RMAT screen shot 2
Extract from the Recordkeeping maturity assessment tool showing maturity indicators

Under the ‘Level’ column (column D), go to the drop-down box (indicated by the small arrow) for each element and select the level you think your agency is at.

RMAT screen shot 3
Extract from the Recordkeeping maturity assessment tool show how to select a maturity level

Once you’ve done this for each element, your agency’s overall result will be calculated at the bottom of the sheet (rows 124 to 143).

RMAT screen shot 4
Extract from the Recordkeeping maturity assessment tool showing overall results

That’s it. Simple.

If you’re having trouble deciding what level you fit into, have a look at the information on the ‘Maturity levels’ and ‘Instructions’ tabs.

RMAT screen shot 5
Extract from the Recordkeeping maturity assessment too showing Maturity levels and Instructions tabs

You might not match a maturity indicator exactly or match parts of maturity indicators at different levels. Think about what you know of how your agency practices and thinks about recordkeeping and use this to choose the best description that matches.

It’s likely that different parts of your agency will have different levels of maturity for the same element. In this case, you should use the averaged level of maturity between the agency parts as your maturity level for that particular element.

As you go through the Tool you might realise that there’s information you’re missing. You may need to cycle through Steps one and two a few times to gather all the information you need.

If the assessment is something you think you’ll do again later, it can be useful to document the reasons why you’ve chosen a particular level of maturity for each element. You can do this in the ‘Notes/comments’ column (column F). This allows comparisons with past results to be as accurate as possible. Make sure you write it so that someone with no or little background information can understand your reasons if they came across the document.

Step three: setting targets

 

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Person holding bow aiming at target.

 

When you get to step three, you should have a good idea of where your recordkeeping maturity is at. Now you need to decide where you want it to be and how you’ll get there.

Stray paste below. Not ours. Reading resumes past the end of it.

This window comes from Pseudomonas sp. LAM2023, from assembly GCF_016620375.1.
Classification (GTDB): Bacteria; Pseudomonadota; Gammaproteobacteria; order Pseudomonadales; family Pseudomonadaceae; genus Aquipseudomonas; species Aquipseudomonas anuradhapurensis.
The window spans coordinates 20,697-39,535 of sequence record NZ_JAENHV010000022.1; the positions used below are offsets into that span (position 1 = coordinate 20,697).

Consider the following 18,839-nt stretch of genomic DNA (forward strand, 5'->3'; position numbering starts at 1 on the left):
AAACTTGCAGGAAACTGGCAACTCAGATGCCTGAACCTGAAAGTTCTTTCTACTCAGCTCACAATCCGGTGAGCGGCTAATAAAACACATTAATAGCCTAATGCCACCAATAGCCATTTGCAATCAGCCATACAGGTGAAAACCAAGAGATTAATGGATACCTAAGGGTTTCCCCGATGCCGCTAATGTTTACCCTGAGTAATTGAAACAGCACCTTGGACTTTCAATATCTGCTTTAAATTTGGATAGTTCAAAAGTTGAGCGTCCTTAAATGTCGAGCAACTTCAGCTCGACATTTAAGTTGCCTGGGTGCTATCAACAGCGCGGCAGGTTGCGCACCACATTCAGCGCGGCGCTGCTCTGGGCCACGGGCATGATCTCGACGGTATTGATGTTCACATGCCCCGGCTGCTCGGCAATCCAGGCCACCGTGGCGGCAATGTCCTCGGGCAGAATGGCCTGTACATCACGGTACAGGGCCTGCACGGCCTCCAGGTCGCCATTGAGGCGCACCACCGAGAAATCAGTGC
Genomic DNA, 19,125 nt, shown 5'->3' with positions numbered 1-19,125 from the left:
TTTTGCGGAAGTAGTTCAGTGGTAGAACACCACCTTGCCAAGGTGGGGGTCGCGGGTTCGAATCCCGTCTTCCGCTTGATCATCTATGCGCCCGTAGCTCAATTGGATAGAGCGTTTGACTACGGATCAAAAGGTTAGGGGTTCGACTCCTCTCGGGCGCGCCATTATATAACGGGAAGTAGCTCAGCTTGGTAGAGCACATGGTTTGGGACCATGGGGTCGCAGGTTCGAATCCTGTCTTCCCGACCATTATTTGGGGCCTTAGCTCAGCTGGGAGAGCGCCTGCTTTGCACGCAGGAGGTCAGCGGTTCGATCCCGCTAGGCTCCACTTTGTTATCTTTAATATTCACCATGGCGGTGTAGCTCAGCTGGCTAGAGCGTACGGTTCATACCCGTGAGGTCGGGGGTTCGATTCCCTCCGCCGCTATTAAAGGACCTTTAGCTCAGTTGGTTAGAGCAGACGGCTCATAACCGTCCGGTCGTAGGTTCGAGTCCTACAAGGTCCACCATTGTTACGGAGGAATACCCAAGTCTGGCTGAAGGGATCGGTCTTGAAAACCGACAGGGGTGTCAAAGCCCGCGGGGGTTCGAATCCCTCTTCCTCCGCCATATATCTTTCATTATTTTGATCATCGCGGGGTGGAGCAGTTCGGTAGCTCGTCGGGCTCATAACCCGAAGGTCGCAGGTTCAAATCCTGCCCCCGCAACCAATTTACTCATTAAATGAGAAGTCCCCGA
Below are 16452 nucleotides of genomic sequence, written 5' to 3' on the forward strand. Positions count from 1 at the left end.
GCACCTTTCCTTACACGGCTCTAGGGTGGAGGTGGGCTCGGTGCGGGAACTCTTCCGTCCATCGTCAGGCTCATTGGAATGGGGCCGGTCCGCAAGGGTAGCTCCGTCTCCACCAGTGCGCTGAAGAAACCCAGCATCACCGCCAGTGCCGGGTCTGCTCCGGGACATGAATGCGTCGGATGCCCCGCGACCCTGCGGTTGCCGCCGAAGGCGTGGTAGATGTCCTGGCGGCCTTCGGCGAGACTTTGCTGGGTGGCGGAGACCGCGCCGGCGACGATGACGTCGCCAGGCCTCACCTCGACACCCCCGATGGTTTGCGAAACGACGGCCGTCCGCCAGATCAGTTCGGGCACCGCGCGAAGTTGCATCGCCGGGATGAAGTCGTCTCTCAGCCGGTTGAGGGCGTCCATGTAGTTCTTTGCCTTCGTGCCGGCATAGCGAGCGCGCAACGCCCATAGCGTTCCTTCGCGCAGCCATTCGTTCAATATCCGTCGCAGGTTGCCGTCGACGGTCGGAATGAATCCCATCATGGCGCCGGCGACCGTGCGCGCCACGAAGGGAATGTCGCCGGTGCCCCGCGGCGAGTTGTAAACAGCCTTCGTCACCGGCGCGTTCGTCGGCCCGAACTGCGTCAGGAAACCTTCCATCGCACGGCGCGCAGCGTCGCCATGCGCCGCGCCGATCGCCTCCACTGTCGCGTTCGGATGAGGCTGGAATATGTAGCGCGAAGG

To decide where you want to be, look at the Records governance policy and the descriptions of maturity levels in the RMAT.

We recommend that you:

  • identify both long- and short-term goals
  • focus on outcomes rather than process (e.g. choose a goal such as ‘all digital records are secure, discoverable and can be appropriate accessed’ rather than ‘introduce an EDRMs’, though introducing an EDRM can be an action you take to achieve this goal.)
  • determine priority of tasks based on risk and value (i.e. focus on tasks that will help you to address more serious risks).

For more information on assessing and managing risk, go to our website.

Step four: taking action

Film clapper slate board Unsplash free to use
Hands holding clapperboard.

This is its own project. Now is when you start putting all that planning into action.

Once you have identified your goals, you can start breaking them down into what actions you need to take, deciding who will be responsible for each task and when you’re going to complete each task by.

Involve as many areas and levels of the agency as possible when identifying what actions to take to achieve your goals. This will encourage buy-in as well as provide new ideas, suggestions and provide insight into what’s involved that you alone may not be aware of.

Make sure you also account for how you’re going to track progress to see if you’re on track. This could involve another RMAT or some other form of monitoring. Don’t be afraid to revise your plan if it’s not getting the results you want or if your circumstances change.

For more advice on how to measure if your recordkeeping is achieving its goals, see our blog post on measuring your records governance..

You can also find some more information on implementing recordkeeping changes on our website.

If you have suggestions for future blog posts or there’s something about the Recordkeeping maturity assessment tool you’d still like answered, get in touch! Leave a comment below, contact us by email, telephone, blog, Twitter– we want to hear from you!

Government Recordkeeping